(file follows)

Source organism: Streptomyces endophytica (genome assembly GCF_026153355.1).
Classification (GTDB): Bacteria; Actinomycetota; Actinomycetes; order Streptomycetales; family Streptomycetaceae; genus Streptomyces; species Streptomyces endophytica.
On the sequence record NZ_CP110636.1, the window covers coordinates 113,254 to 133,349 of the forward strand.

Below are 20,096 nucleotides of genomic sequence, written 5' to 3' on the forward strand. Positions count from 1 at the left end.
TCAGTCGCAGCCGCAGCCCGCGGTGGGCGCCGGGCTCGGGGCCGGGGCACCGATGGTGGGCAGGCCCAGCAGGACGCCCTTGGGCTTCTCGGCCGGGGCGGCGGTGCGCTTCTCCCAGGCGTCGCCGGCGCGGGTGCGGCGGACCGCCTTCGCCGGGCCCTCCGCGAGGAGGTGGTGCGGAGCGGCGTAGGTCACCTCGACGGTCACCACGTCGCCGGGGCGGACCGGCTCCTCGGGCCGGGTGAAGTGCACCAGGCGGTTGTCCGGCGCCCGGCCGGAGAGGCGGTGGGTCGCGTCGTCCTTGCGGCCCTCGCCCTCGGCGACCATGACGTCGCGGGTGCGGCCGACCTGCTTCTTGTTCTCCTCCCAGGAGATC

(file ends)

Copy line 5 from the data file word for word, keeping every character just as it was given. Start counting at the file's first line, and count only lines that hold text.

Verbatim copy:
TCAGTCGCAGCCGCAGCCCGCGGTGGGCGCCGGGCTCGGGGCCGGGGCACCGATGGTGGGCAGGCCCAGCAGGACGCCCTTGGGCTTCTCGGCCGGGGCGGCGGTGCGCTTCTCCCAGGCGTCGCCGGCGCGGGTGCGGCGGACCGCCTTCGCCGGGCCCTCCGCGAGGAGGTGGTGCGGAGCGGCGTAGGTCACCTCGACGGTCACCACGTCGCCGGGGCGGACCGGCTCCTCGGGCCGGGTGAAGTGCACCAGGCGGTTGTCCGGCGCCCGGCCGGAGAGGCGGTGGGTCGCGTCGTCCTTGCGGCCCTCGCCCTCGGCGACCATGACGTCGCGGGTGCGGCCGACCTGCTTCTTGTTCTCCTCCCAGGAGATC